The Ministry of Environment has called on communities on the Tonle Sap Lake to join a weeklong clean-up campaign to reduce the plastic waste and pollution that is destroying the ecology and biodiversity of one of the world’s most productive freshwater fisheries.
Environment ministry spokesman Neth Pheaktra on November 22 announced the opening of National Sanitation Day and the Tonle Sap Festival 2020 under the theme “Good sanitation, environment, good community health in Siem Reap”. The campaign will continue until November 28.
He urged community members who live on the Tonle Sap in Siem Reap, Kampong Thom, Kampong Chhnang, Pursat and Battambang provinces to stop throwing rubbish in the lake and to help reduce pollution, especially plastic waste.
“The Tonle Sap Lake was polluted by plastics from community members who live on it and by the plastics that people throw into various creeks and rivers that flow into the lake,” Pheaktra said.
He stressed that discarded plastic bags, which can take hundreds of years to decompose, were polluting the environment and harming society, health and the environment.
Pheaktra said the celebration of National Sanitation Day on November 23 would include a campaign to clean up plastic waste during the receding season of the Tonle Sap Lake. The celebration was organised by the environmental department of Siem Reap, the Siem Reap provincial administration and the charity NGO2 BambooShoot Foundation. Ocean Recovery Alliance, an NGO based in Hong Kong and California, is a donor partner for the campaign.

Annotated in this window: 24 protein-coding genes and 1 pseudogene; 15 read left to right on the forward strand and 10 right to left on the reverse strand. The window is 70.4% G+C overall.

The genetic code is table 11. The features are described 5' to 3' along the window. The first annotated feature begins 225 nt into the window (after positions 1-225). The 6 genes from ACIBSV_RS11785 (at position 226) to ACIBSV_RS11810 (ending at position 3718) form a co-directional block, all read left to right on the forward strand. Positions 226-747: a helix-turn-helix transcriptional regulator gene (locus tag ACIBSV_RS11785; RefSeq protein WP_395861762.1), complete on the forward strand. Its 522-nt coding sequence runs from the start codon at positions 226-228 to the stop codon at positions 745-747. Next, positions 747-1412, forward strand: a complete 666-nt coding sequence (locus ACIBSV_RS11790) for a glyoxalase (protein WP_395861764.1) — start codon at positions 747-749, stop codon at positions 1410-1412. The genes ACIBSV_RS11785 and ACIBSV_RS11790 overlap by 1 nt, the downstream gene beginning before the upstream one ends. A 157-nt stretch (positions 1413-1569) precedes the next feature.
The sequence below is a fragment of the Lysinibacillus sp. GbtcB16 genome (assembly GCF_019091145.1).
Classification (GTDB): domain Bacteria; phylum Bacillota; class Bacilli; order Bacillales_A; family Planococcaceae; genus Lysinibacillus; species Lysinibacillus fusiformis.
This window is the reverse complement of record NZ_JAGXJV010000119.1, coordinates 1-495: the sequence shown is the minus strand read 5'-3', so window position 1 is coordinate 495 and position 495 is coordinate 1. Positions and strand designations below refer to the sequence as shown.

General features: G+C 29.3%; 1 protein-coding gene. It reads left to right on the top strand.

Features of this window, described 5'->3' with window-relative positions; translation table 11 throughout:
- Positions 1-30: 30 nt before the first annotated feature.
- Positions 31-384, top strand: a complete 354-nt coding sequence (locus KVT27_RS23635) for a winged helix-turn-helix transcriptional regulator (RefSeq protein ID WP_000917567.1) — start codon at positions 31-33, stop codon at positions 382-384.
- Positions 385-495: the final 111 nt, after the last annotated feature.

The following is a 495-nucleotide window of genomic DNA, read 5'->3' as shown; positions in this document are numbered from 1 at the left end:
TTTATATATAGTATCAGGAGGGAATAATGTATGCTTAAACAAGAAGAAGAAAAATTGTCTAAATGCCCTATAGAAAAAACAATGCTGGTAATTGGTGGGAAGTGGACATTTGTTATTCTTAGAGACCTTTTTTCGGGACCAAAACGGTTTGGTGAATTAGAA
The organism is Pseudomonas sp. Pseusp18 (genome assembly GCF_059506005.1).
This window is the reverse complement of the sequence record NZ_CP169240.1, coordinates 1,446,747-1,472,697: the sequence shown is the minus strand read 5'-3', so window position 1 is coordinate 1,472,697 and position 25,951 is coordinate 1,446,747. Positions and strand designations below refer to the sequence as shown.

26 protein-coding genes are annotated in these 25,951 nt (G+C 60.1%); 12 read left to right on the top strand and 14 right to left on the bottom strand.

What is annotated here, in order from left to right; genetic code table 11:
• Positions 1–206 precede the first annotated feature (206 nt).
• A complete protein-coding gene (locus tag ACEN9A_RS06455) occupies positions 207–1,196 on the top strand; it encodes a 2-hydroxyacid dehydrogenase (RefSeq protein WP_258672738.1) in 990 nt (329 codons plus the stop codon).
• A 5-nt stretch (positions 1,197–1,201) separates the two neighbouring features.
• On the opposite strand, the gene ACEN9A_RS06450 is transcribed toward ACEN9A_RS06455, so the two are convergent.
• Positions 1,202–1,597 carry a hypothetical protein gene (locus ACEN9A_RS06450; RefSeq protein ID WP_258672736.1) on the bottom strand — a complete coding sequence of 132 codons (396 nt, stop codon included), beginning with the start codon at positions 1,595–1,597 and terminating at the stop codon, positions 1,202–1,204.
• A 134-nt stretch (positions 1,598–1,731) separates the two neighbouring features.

He estimated that nearly 5,000 people from five communities on the Tonle Sap Lake and the downstream river of Siem Reap would take part in the celebration. Pheaktra added that 2,450 members had joined the clean-up campaign while another 2, 500 had agreed to clean up the areas around their respective houses.
Pheaktra said the plastic waste that will be collected this year will be recycled as environmental clay.
“The Tonle Sap Lake abounds with biodiversity, especially many species of national fish and an important ecology. [We] must stop plastics from polluting the environment so the lake retains its beauty and attracts more tourists. We practice the slogan: We are clean, our communities are clean. The Tonle Sap is clean without plastic,” according to report Pheaktra wrote last year.
Sea Sophal, director of NGO2 BambooShoot Foundation, said on November 22 that the programme would take place for a week from November 22 to 28. The campaign was launched at communities near the Tonle Sap from areas in Kampong Khlaing, Kampong Phluk, Chong Khnies, the Siem Reap River and the Mechrey community.
The main focus of the programme is to educate communities about sanitation, Sophal said, adding that local people would learn how to gather and sort plastic waste properly.
“The campaign to collect plastic waste takes place every year in November when the Tonle Sap Lake waters start to recede. In June, when the Tonle Sap waters start to rise, it flows back,” Sophal said.
“Thousands of community members will join us in conserving the biodiversity of the Tonle Sap Lake for all of us.”